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Vishav Namdhari Sangat
FormationApril 1812
FounderBalak Singh
Founded atBank of the Haron river
TypeSect of Sikhism
HeadquartersBhaini Sahib, Ludhiana, Punjab, India
Claim to number between 5 and 10 lakhs (500,000-1 million), consisting primarily of Jat, Ramgarhia, Arora, and Mazhabi castes.[1]
Official language
Current Guru
Uday Singh
Key people
H.S. Hanspal (president of Namdhari Darbar)
Main organ
Sri Bhaini Sahib
SecessionsInternational Namdhari Sangat

The Namdharis (Gurmukhi: ਨਾਮਧਾਰੀ; Devanagari: नामधारी; nāmadhārī, meaning "bearers of the name"), also known as Kuka and Kukaism[2] (Gurmukhi: ਕੂਕਾ; kūkā [sg]; ਕੂਕੇ; kūkē [pl]: from Punjabi kuk, “scream” or “cry”),[3] are a Sikh sect that differs from mainstream Sikhs chiefly in that it believes that the lineage of Sikh Gurus did not end with Guru Gobind Singh (1666–1708), as they recognize Balak Singh (1797–1862) as the 11th Guru of the Sikh religion, thus continuing the succession of Sikh Gurus through the centuries from Guru Nanak Dev to the present day.[4] The 12th Guru was Ram Singh (1816–1885), who moved the sects centre to Bhaini Sahib (Ludhiana) and is regarded as the first Indian to use non-cooperation and non-violence boycott in order to combat the British Empire in India.[5]


The most common names for the sect are Namdhari or Kuka.[2][3] Some texts refer to them as Jagiasi or Abhiasi.[6]


Namdhari Sikhs believes that the lineage of Sikh gurus did not end with Guru Gobind Singh and that he did not die at Nanded, instead he was able to escape.[7][unreliable source][8][9][unreliable source] They recognize Balak Singh (1797–1862) as the 11th Guru of the Sikh religion, thus continuing the succession of Sikh Gurus through the centuries from Guru Nanak Dev to the present day.[10] Each member of the Namdhari community is given Amrit at a young age,[11][unreliable source] they do not consume meat, alcohol or drugs. The 12th Guru was Ram Singh (1816–1885), who moved the sects centre to Bhaini Sahib (Ludhiana) and is regarded as the first Indian to use non-cooperation and non-violence boycott in order to combat the British Empire in India.[5]

Painting of a Namdhari Sikh or Kuka Sikh, by Kapur Singh, Amritsar, ca.1860–65

The Namdhari's are advocates for Guru Nanak Dev 's message and philosophy of sharing your wealth and food with the needy, earn an honest living and to unifying with the creator by appreciating and reciting the lords Naam.[citation needed]

They did not believe in any religious ritual other than the repetition of their god's name (or nam, for which reason members of the sect are called Namdharis),[12] rejecting the worship of idols, graves, tombs, gods, or goddesses.[13] The Namdharis had more of a social impact than the Nirankaris at the time of its founding due to the fact that they emphasized Khalsa identity, seeking to reestablish it, and the authority of the Guru Granth Sahib,[14] as well as their clashes with the British colonial authority. They call their houses of worship dharamsalas, though they freely attend other gurdwaras, maintaining family and friendship ties across sect lines.[15]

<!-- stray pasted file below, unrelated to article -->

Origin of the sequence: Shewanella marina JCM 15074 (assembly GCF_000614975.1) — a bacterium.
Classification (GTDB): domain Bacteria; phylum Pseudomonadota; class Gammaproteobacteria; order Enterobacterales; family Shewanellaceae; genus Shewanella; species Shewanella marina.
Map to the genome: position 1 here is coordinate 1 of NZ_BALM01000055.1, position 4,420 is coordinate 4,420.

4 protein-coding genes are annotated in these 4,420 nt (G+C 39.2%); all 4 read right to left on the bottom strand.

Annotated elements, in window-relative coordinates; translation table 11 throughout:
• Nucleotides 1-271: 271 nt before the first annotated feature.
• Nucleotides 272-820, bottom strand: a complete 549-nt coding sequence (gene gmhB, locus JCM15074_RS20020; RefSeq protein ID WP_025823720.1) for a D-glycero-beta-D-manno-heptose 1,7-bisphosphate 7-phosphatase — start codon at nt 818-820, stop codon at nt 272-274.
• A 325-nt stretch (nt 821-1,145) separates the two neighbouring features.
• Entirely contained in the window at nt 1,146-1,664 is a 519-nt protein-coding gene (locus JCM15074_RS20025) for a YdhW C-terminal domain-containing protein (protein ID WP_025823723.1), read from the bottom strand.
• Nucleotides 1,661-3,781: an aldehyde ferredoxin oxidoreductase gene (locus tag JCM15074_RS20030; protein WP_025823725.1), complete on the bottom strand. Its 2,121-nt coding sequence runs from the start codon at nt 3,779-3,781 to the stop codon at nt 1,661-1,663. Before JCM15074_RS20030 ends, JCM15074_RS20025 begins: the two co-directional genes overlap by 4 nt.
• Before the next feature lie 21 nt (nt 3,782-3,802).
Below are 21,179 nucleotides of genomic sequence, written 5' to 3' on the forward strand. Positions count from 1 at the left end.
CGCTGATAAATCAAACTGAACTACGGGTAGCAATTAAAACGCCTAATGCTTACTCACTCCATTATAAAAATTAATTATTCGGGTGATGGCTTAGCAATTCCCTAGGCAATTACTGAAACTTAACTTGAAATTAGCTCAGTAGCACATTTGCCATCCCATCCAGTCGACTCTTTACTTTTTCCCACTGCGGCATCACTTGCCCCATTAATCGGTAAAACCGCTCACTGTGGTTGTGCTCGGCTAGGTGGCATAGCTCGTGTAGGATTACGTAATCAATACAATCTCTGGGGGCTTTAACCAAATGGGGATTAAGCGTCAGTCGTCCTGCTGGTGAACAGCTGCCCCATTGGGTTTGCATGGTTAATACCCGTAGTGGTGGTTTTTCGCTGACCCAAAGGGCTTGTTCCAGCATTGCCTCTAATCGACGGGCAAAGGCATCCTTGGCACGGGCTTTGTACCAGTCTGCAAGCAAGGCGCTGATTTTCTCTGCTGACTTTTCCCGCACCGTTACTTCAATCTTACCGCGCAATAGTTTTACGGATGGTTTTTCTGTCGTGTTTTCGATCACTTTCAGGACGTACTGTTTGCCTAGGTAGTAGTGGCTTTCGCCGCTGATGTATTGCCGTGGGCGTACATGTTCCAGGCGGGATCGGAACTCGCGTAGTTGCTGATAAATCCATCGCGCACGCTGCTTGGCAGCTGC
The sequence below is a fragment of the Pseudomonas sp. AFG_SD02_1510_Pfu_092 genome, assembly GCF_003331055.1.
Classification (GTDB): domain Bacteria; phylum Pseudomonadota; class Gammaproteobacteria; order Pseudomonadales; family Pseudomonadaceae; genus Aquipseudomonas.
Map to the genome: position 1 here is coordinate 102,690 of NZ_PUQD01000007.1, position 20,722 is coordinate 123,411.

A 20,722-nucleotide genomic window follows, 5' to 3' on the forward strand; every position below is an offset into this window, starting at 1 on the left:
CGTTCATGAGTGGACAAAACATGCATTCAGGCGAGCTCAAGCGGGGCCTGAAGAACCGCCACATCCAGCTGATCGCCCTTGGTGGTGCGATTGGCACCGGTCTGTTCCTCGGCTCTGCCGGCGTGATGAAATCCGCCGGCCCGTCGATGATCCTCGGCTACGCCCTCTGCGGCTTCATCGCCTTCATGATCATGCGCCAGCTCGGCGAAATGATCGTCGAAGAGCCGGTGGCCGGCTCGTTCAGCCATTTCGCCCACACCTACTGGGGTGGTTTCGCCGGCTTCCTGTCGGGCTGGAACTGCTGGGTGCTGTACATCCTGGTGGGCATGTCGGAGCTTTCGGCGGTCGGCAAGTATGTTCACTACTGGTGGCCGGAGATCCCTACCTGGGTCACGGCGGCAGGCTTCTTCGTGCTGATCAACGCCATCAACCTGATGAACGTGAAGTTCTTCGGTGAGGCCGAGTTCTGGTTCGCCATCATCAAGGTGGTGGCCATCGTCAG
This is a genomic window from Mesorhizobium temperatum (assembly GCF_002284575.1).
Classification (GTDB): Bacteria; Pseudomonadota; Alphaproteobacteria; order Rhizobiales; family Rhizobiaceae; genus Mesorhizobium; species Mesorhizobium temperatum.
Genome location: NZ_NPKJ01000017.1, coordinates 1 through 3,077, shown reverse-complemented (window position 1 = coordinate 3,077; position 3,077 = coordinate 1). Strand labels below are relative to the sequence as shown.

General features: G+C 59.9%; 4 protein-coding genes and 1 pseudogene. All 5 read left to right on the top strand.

They consider Guru Granth Sahib and Dasam Granth as equally important, and compositions from the Chandi di Var are a part of their daily Nitnem. They circumambulate the fire (havan) during their weddings, but they differ in that the hymns are those from the Adi Granth.[6][16]

Namdhari Rehatnama[edit]

Issued by Guru Ram Singh during their time of exile, it has become the foundation of the Namdhari Sikh belief system.[17] It was specifically addressed to the community of Sikhs living in Bhaini. In promotes waking up early before sunrise, hygiene and cleanliness as well as brushing teeth and showering from head to toe daily.

Guru Ram Singh encouraged memorising Gurbani and to contemplate on the almighty 24 hours a day.[18][unreliable source] He promoted peace and non violence against oppression, forgiveness, humility and tolerance. The Namdhari Rehatnama promotes singing of hymns daily and also sets out a conduct which should be followed if a Havan is to be performed, listing out which texts should be read and how the area should be prepared. The rehatnama outlines how a Sikh should change his or her kacherra (one leg should remain in the kacherra whilst the other has been taken out). It banned child weddings and banned taking money from sisters or daughters along with outlaw of gambling (page 129).[19][20]


Painting of a Namdhari or Kuka (Sikh sect) congregation of Guru Ram Singh Kuka performing katha (Sikh religious discourse lecture) with an opened scripture of Guru Granth Sahib
Namdhari Sikh singer and musicians

The Namdharis wear homespun white turbans, which they wrap around their heads (sidhi pagri).[21][16] Around their necks they wear a white woolen cord (mala), woven as a series of 108 knots and serving as a rosary.[22]

They are called Kuka, which means "crier, shouter", for their ecstatic religious practices during devotional singing. They also meditate, using mala (rosary).[16]

Namdharis follow a strict lacto-vegetarian diet and also advocate for cow protection.[23] They abstain from the use of alcohol, caffeine and tobacco.[24][25]

The Namdhari community also perform Hom (Havan) in which a team of 7 people who are observing Sodh maryada recite Gurbani from the Guru Granth Sahib and Dasam Granth for the wellbeing of humanity. According to Namdharis, the modern form of performing Havan's within the Sikh community originates back to Guru Ram Singh and Guru Gobind Singh (page 2).[26] During the wedding ceremony (Anand Karaj) a Namdhari couple will circumvent the Hom once the Hom ceremony has finished.[27]

Interfaith harmony[edit]

Purna Swaraj[edit]

Attended by Guru Partap Singh on 31 December 1929. Thousands of Namdhari Sikhs participated in the procession. A 100 horses were sent for the procession, free langar was organised by the Namdhari Sikhs and Mata Jeewan Kaur played a vital role.[28]

Guru Nanak Sarv Sampradaya[edit]

The “Guru Nanak Sarv Sampradaya” conference was organised by Guru Partap Singh in 1934 with the sole intention to unite anyone who believed in or followed the teachings of Guru Nanak. In doing so they were able to strengthen the bond between Sikh factions by eradicating the ideological differences between different communities.[29][unreliable source]